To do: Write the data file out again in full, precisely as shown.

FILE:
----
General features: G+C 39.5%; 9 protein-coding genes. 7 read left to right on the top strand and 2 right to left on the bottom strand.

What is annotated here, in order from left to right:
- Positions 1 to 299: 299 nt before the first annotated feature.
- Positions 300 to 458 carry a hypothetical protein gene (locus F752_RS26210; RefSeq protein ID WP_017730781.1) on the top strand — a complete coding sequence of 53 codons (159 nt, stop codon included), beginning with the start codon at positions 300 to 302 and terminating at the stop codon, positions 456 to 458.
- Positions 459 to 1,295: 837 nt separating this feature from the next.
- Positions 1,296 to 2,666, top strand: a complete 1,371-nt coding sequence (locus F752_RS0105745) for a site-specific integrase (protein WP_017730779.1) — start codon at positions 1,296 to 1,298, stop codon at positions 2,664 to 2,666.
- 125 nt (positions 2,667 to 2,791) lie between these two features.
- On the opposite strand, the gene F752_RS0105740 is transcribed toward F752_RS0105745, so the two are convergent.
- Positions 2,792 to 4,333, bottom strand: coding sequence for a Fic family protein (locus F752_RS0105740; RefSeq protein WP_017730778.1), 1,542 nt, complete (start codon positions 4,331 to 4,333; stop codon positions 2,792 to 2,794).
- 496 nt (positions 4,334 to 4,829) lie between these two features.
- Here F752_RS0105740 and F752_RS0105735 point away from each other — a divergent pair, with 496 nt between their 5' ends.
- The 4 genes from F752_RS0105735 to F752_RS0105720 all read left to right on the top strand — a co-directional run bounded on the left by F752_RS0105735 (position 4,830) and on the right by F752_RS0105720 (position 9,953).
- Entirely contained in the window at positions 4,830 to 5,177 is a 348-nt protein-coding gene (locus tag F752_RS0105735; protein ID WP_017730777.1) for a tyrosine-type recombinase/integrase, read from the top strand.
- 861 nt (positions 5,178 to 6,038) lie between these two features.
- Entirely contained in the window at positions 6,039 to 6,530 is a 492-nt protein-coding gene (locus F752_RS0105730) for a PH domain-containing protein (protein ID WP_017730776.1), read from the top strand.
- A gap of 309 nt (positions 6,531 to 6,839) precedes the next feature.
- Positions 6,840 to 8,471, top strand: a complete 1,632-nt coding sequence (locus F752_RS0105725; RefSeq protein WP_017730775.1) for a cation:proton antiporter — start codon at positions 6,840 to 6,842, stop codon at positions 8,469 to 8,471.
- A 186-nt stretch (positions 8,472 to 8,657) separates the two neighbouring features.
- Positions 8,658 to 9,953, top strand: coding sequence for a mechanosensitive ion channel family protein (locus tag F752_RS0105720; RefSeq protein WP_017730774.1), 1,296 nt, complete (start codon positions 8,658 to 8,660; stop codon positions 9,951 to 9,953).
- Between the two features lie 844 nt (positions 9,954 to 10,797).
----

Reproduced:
General features: G+C 39.5%; 9 protein-coding genes. 7 read left to right on the top strand and 2 right to left on the bottom strand.

What is annotated here, in order from left to right:
- Positions 1 to 299: 299 nt before the first annotated feature.
- Positions 300 to 458 carry a hypothetical protein gene (locus F752_RS26210; RefSeq protein ID WP_017730781.1) on the top strand — a complete coding sequence of 53 codons (159 nt, stop codon included), beginning with the start codon at positions 300 to 302 and terminating at the stop codon, positions 456 to 458.
- Positions 459 to 1,295: 837 nt separating this feature from the next.
- Positions 1,296 to 2,666, top strand: a complete 1,371-nt coding sequence (locus F752_RS0105745) for a site-specific integrase (protein WP_017730779.1) — start codon at positions 1,296 to 1,298, stop codon at positions 2,664 to 2,666.
- 125 nt (positions 2,667 to 2,791) lie between these two features.
- On the opposite strand, the gene F752_RS0105740 is transcribed toward F752_RS0105745, so the two are convergent.
- Positions 2,792 to 4,333, bottom strand: coding sequence for a Fic family protein (locus F752_RS0105740; RefSeq protein WP_017730778.1), 1,542 nt, complete (start codon positions 4,331 to 4,333; stop codon positions 2,792 to 2,794).
- 496 nt (positions 4,334 to 4,829) lie between these two features.
- Here F752_RS0105740 and F752_RS0105735 point away from each other — a divergent pair, with 496 nt between their 5' ends.
- The 4 genes from F752_RS0105735 to F752_RS0105720 all read left to right on the top strand — a co-directional run bounded on the left by F752_RS0105735 (position 4,830) and on the right by F752_RS0105720 (position 9,953).
- Entirely contained in the window at positions 4,830 to 5,177 is a 348-nt protein-coding gene (locus tag F752_RS0105735; protein ID WP_017730777.1) for a tyrosine-type recombinase/integrase, read from the top strand.
- 861 nt (positions 5,178 to 6,038) lie between these two features.
- Entirely contained in the window at positions 6,039 to 6,530 is a 492-nt protein-coding gene (locus F752_RS0105730) for a PH domain-containing protein (protein ID WP_017730776.1), read from the top strand.
- A gap of 309 nt (positions 6,531 to 6,839) precedes the next feature.
- Positions 6,840 to 8,471, top strand: a complete 1,632-nt coding sequence (locus F752_RS0105725; RefSeq protein WP_017730775.1) for a cation:proton antiporter — start codon at positions 6,840 to 6,842, stop codon at positions 8,469 to 8,471.
- A 186-nt stretch (positions 8,472 to 8,657) separates the two neighbouring features.
- Positions 8,658 to 9,953, top strand: coding sequence for a mechanosensitive ion channel family protein (locus tag F752_RS0105720; RefSeq protein WP_017730774.1), 1,296 nt, complete (start codon positions 8,658 to 8,660; stop codon positions 9,951 to 9,953).
- Between the two features lie 844 nt (positions 9,954 to 10,797).